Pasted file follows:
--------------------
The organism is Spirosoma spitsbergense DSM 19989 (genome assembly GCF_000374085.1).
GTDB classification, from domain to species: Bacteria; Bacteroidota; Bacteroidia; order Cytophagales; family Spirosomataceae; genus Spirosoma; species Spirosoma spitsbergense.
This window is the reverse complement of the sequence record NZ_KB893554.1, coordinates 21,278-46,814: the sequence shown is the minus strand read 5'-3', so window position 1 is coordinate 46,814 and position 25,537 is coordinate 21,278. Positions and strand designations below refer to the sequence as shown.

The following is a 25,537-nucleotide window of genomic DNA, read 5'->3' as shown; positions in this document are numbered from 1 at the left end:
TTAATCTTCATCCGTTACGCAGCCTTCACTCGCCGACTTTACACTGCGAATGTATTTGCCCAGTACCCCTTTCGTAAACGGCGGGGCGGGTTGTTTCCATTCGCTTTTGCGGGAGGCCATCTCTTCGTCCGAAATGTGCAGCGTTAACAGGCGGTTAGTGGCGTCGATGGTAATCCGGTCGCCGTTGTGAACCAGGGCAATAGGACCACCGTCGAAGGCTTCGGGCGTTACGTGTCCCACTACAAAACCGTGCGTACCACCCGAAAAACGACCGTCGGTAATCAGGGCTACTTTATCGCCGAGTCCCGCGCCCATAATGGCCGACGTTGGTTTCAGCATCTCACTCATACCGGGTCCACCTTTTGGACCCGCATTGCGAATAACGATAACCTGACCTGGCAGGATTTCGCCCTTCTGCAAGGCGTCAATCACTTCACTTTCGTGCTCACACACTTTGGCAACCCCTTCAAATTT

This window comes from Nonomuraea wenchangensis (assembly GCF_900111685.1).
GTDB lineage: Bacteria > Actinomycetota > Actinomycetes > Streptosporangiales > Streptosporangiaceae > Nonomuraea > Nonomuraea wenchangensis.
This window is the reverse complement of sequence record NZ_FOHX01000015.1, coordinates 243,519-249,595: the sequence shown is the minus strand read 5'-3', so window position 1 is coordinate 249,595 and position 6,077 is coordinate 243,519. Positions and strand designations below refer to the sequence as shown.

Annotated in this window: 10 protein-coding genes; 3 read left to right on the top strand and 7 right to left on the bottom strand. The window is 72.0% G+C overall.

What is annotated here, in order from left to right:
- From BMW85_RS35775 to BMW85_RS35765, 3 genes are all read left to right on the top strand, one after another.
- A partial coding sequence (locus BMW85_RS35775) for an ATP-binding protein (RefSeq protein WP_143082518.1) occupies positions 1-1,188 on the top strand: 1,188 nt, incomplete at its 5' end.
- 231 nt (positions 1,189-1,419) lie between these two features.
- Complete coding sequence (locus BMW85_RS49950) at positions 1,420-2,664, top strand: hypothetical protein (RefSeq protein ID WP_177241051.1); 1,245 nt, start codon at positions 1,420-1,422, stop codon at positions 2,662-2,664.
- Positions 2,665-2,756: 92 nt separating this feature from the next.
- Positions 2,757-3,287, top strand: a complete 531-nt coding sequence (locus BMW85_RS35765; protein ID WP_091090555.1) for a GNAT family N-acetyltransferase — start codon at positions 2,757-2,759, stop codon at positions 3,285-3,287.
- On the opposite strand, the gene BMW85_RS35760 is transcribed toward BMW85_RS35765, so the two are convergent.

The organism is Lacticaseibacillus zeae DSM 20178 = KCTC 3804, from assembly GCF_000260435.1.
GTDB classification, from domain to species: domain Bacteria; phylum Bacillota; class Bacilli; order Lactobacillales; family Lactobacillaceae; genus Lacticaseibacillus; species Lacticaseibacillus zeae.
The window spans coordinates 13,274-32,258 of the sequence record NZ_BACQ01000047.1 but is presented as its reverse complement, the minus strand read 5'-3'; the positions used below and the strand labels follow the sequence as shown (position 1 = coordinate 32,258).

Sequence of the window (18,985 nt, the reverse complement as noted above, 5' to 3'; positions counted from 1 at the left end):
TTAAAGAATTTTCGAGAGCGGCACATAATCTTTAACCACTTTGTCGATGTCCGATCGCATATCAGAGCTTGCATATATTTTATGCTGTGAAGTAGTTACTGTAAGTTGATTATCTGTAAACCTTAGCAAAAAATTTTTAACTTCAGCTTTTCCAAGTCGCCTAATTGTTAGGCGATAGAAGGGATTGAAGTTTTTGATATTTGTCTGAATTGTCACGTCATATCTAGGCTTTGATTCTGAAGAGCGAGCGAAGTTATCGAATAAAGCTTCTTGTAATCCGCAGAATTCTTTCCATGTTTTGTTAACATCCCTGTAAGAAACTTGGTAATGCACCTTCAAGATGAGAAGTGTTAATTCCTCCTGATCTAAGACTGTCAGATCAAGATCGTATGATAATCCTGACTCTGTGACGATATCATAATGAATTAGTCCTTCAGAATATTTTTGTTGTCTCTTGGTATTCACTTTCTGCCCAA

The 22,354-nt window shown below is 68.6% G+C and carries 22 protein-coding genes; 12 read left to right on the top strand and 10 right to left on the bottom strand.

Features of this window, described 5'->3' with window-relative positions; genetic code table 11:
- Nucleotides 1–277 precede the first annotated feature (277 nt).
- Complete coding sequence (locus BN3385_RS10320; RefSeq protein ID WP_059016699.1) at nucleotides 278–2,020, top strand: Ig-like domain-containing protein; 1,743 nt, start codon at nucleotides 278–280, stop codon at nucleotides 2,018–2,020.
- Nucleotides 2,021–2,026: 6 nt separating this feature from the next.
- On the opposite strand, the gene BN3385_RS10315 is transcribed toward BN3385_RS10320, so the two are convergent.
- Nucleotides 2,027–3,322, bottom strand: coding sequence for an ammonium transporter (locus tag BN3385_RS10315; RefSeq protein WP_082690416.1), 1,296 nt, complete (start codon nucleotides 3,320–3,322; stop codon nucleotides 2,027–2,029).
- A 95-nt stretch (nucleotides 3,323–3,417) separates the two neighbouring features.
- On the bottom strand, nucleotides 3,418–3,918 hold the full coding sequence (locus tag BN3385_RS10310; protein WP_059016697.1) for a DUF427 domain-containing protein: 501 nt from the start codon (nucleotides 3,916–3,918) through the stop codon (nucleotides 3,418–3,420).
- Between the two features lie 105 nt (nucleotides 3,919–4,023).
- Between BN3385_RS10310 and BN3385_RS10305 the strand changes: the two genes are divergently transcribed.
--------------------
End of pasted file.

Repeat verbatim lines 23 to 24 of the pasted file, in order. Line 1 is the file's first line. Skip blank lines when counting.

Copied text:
The 22,354-nt window shown below is 68.6% G+C and carries 22 protein-coding genes; 12 read left to right on the top strand and 10 right to left on the bottom strand.

Features of this window, described 5'->3' with window-relative positions; genetic code table 11: